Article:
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The Year of the Rooster
Tori-doshi
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Japanese Zodiac
Vocabulary for Birds
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Game: Japanese Zodiac


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Chinese Zodiac

Although the Japanese celebrate the New Year on January 1st, they use animal zodiac symbols like the Chinese. The use of animal symbols is said to have been adopted in Japan in 604 during the reign of Empress Suiko. Unlike the Western Zodiac, which is divided into 12 months, the Asian Zodiac is divided into 12 years. Each year is named after an animal: the rat, ox, tiger, rabbit, dragon, snake, horse, sheep, monkey, rooster, dog and boar. They are called "eto" in Japanese.

According to Chinese legends, before Buddha departed from earth, only twelve animals came in their devotion to him. Buddha honored them by naming the years after them in the order they arrived.

Many years ago this zodiac cycle was also used to tell time and direction. For example, the rat symbolized the time period between 11 p.m. and 1 a.m., and the horse was for between 11 a.m. and 1 p.m. For compass points, the rat stood for north, and the horse was for west.

Every Japanese person knows what year of the zodiac they were born in. The Japanese are likely to ask what your zodiac sign is, instead of asking how old you are. In this way, you can guess a person's age without asking it directly.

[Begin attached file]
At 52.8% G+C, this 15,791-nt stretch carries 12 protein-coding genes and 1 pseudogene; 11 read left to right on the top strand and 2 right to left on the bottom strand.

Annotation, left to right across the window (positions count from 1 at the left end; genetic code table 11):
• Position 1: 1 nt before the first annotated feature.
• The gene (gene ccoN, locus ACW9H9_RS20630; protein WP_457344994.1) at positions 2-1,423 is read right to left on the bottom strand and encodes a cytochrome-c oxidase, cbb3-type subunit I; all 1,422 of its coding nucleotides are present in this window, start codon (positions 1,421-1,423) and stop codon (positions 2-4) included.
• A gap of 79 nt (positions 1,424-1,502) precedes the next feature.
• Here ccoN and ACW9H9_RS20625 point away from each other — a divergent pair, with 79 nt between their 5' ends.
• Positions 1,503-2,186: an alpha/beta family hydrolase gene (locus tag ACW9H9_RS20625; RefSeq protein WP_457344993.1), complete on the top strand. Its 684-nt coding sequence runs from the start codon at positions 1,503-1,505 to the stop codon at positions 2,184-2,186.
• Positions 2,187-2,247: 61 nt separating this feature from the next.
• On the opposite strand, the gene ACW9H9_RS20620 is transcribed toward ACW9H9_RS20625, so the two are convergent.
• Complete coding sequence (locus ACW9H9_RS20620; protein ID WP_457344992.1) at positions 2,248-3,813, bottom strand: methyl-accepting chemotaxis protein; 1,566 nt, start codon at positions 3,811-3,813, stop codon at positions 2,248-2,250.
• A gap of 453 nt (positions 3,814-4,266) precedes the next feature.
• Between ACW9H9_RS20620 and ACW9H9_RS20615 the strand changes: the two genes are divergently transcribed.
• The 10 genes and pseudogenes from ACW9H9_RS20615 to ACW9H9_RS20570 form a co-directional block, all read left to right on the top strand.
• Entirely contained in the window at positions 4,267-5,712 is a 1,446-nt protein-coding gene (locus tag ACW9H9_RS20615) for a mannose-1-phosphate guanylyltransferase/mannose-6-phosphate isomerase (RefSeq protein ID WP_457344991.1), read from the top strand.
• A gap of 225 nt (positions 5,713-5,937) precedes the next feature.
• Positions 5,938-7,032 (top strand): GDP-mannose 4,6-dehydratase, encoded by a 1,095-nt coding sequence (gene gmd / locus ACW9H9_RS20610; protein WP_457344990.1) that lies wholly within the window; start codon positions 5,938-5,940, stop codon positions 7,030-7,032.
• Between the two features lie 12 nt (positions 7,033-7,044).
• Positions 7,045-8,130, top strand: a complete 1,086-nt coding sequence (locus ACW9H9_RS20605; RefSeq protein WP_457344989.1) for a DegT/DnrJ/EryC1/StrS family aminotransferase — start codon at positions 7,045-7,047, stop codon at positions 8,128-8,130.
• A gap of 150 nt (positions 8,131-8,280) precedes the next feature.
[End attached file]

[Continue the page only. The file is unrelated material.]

Like the astrological zodiac there are all sorts of things which influence individual people. The Japanese believe that people who are born in the same animal year share similar personality and character. For example, people born in the year of the rooster were profound thinkers and are always busy and devoted to their work. Click here to check what year you were born in and what kind of personality your animal sign has.

People whose zodiacal sign corresponds to the year's sign (which means their age is a multiple of 12) are called "toshi-otoko (men)" or "toshi-onna (women)."

Expressions including bird names on the next page!

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